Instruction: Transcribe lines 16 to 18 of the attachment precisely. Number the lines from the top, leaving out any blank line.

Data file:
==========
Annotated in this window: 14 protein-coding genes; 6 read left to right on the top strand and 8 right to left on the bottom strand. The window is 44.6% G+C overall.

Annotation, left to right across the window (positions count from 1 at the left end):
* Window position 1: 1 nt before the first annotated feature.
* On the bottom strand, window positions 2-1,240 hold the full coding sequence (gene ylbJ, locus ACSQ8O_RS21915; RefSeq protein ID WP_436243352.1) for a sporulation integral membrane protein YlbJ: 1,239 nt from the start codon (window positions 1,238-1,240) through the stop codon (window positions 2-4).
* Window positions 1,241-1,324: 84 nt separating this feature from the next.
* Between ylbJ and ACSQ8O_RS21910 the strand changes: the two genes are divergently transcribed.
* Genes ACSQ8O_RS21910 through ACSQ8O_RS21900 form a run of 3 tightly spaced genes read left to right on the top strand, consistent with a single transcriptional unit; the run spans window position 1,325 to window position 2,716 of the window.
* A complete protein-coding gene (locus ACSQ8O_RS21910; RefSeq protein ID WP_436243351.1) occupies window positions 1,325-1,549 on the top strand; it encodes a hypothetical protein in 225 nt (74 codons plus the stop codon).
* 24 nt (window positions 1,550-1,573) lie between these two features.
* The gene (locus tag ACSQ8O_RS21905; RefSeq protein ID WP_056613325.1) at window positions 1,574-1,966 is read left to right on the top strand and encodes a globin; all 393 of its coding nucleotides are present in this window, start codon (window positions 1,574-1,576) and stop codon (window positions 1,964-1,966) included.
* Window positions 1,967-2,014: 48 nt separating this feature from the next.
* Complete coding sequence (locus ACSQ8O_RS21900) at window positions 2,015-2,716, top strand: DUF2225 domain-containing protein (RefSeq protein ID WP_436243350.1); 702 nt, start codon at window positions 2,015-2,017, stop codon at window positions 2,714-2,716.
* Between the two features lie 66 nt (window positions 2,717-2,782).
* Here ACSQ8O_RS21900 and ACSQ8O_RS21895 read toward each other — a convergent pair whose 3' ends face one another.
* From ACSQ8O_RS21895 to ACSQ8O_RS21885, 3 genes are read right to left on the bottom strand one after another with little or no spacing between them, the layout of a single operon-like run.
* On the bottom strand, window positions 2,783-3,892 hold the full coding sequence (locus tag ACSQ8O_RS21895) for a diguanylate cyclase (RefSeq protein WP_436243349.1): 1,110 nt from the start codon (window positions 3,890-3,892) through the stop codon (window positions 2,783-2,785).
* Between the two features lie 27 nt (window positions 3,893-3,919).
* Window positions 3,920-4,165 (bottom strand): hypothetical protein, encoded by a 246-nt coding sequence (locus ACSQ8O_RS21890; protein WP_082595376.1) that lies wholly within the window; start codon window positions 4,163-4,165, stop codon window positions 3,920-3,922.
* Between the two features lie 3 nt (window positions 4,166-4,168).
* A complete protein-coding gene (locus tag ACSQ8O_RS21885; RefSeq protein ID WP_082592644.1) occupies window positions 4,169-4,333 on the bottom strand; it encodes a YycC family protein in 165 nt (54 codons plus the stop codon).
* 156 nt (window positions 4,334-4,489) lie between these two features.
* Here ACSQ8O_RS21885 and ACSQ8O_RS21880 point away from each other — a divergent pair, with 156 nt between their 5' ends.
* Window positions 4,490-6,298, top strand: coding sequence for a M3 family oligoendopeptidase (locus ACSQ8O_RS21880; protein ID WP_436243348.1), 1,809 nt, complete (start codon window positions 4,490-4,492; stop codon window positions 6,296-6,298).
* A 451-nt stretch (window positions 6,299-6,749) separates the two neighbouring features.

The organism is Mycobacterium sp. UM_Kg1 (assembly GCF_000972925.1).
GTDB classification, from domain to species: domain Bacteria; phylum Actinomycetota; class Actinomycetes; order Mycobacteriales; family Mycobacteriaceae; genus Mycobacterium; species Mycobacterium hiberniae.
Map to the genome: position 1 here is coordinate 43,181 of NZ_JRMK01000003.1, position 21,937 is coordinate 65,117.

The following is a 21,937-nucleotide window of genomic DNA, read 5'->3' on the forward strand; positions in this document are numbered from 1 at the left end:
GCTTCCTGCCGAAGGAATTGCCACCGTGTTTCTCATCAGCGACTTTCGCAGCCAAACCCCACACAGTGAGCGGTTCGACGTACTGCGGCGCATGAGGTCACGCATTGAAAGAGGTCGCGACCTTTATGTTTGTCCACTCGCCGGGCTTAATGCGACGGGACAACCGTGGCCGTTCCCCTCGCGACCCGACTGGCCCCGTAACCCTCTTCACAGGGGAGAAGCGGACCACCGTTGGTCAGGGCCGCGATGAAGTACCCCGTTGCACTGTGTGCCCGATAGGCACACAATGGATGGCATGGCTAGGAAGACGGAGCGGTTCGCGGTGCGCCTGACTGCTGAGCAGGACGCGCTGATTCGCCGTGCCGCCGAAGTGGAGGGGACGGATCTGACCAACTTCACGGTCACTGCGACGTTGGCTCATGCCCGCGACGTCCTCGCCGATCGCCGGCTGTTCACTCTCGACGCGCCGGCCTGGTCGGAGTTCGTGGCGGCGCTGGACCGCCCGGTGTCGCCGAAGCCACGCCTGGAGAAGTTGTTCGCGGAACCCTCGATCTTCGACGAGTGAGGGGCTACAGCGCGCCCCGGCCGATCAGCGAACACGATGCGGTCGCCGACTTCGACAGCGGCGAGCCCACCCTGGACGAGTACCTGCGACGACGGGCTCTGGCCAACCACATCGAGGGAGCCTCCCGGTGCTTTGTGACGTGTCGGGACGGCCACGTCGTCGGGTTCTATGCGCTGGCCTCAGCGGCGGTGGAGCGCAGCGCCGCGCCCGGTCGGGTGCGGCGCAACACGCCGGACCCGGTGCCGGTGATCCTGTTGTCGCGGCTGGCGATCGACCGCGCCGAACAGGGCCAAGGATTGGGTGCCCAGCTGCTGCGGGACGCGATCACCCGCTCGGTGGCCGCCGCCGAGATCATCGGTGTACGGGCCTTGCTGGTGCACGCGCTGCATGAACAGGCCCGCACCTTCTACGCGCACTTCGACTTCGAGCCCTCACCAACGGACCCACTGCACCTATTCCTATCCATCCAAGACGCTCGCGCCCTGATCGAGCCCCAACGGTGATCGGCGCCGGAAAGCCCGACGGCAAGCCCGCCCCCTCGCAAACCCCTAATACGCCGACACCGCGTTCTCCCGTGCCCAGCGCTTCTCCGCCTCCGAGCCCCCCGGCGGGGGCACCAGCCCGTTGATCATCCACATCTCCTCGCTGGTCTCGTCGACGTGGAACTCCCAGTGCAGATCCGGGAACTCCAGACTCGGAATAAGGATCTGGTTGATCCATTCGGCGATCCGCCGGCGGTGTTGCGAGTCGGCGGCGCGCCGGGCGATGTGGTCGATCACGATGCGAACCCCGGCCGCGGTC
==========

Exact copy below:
* On the bottom strand, window positions 2,783-3,892 hold the full coding sequence (locus tag ACSQ8O_RS21895) for a diguanylate cyclase (RefSeq protein WP_436243349.1): 1,110 nt from the start codon (window positions 3,890-3,892) through the stop codon (window positions 2,783-2,785).
* Between the two features lie 27 nt (window positions 3,893-3,919).
* Window positions 3,920-4,165 (bottom strand): hypothetical protein, encoded by a 246-nt coding sequence (locus ACSQ8O_RS21890; protein WP_082595376.1) that lies wholly within the window; start codon window positions 4,163-4,165, stop codon window positions 3,920-3,922.